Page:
I’ve been urged to fish or cut bait. Well, actually the slogan was the equivalent one associated with an outhouse. So, leaving that to your imagination, in reality I’ve been told to publish or perish.
In the context of an article I read recently which contained in so many words an admonition to make your life count for the Lord’s kingdom I want to bring out some clarifications in that regard.
If asked the question “do you want your life to count for the Lord’s kingdom” what would you say? I say I’ll get around to it as soon as I quit beating my wife. How can I say I don’t want my life to count? But conversely how can I say I do – there seemingly being not much going on in these parts, in that regard?
So I appeal to the lawyerly instinct to parse, dice, recast and in all other ways reformulate the phrase so as to arrive at the following acquittal of my slackerly ways and hopefully end up smelling like a rose.
To wit: What is meant by the “Lord’s kingdom”? I wanted to take a timeout and re-read Ridderbos’ The Coming of the Kingdom but my publisher has deadlines so I had to skip that. The short answer is that whenever you see the phrase Kingdom of God you’ve got to find out whether you’re dealing with a W2K view or an E1K view.
In my defense, and to the surprise of no one who has been briefed on the basics of W2K, I offer:
Thus says the LORD of hosts, the God of Israel, to all the exiles whom I have sent into exile from Jerusalem to Babylon: Build houses and live in them; plant gardens and eat their produce. Take wives and have sons and daughters; take wives for your sons, and give your daughters in marriage, that they may bear sons and daughters; multiply there, and do not decrease. But seek the welfare of the city where I have sent you into exile, and pray to the LORD on its behalf, for in its welfare you will find your welfare.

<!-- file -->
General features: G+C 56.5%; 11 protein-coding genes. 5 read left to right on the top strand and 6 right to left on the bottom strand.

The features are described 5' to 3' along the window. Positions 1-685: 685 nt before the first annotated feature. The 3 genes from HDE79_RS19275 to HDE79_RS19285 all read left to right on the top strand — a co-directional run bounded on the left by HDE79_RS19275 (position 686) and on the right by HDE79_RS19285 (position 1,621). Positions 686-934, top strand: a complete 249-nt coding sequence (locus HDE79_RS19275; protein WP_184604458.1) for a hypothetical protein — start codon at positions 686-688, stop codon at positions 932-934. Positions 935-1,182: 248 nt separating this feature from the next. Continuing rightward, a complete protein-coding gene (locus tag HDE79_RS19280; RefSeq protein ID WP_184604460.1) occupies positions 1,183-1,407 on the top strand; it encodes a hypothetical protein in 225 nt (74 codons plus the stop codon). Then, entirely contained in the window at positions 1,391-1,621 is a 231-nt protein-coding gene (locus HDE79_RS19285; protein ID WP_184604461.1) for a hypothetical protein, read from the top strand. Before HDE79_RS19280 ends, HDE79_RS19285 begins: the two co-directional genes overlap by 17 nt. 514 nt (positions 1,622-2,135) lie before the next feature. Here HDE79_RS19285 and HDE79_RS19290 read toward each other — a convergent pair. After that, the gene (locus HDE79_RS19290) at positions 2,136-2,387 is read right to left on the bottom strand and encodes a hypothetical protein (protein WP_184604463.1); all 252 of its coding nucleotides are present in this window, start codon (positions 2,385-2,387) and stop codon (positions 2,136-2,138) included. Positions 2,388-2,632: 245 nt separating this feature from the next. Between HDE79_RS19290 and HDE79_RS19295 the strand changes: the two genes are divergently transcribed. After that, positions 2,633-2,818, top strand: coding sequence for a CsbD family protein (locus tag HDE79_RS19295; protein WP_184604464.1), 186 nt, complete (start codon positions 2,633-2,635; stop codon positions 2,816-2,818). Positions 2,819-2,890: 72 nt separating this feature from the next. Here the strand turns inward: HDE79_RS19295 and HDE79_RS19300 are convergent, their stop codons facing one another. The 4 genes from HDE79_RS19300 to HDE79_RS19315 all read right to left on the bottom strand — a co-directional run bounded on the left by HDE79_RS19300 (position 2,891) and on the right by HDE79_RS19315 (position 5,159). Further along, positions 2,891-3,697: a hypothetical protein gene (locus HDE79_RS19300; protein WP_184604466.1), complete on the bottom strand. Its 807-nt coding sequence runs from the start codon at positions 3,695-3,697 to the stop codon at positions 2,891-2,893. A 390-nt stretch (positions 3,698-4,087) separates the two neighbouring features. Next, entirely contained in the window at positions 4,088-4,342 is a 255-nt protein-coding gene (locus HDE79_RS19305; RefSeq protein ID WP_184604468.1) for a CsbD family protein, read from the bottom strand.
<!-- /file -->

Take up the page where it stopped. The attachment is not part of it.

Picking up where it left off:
Now concerning brotherly love you have no need for anyone to write to you, for you yourselves have been taught by God to love one another, for that indeed is what you are doing to all the brothers throughout Macedonia. But we urge you, brothers, to do this more and more, and to aspire to live quietly, and to mind your own affairs, and to work with your hands, as we instructed you, so that you may live properly before outsiders and be dependent on no one.
(NOTE: I am using culture to designate everything and anything outside the visible church). These two passages are remarkable for two things. First, imperatives to preach the gospel in the secular – cultural – realm are absent. Let’s set that aside for another discussion at another time. But secondly, imperatives to impact the culture in any kind of way (other than praying for the DOW industrials) are absent. How could these pre-eminent ambassadors, these authorized mouth-pieces of God, have skipped such a clear opportunity to remind the church of the cultural mandate? Is this an argument from silence? Hah! It seems more like an argument to remain silent.
And Abram journeyed on, still going toward the Negeb. Now there was a famine in the land. So Abram went down to Egypt to sojourn there, for the famine was severe in the land. When he was about to enter Egypt, he said to Sarai his wife, “I know that you are a woman beautiful in appearance, and when the Egyptians see you, they will say, ‘This is his wife.’ Then they will kill me, but they will let you live. Say you are my sister, that it may go well with me because of you, and that my life may be spared for your sake.” When Abram entered Egypt, the Egyptians saw that the woman was very beautiful. And when the princes of Pharaoh saw her, they praised her to Pharaoh. And the woman was taken into Pharaoh’s house. And for her sake he dealt well with Abram; and he had sheep, oxen, male donkeys, male servants, female servants, female donkeys, and camels. But the LORD afflicted Pharaoh and his house with great plagues because of Sarai, Abram’s wife. So Pharaoh called Abram and said, “What is this you have done to me? Why did you not tell me that she was your wife? Why did you say, ‘She is my sister,’ so that I took her for my wife? Now then, here is your wife; take her, and go.” And Pharaoh gave men orders concerning him, and they sent him away with his wife and all that he had.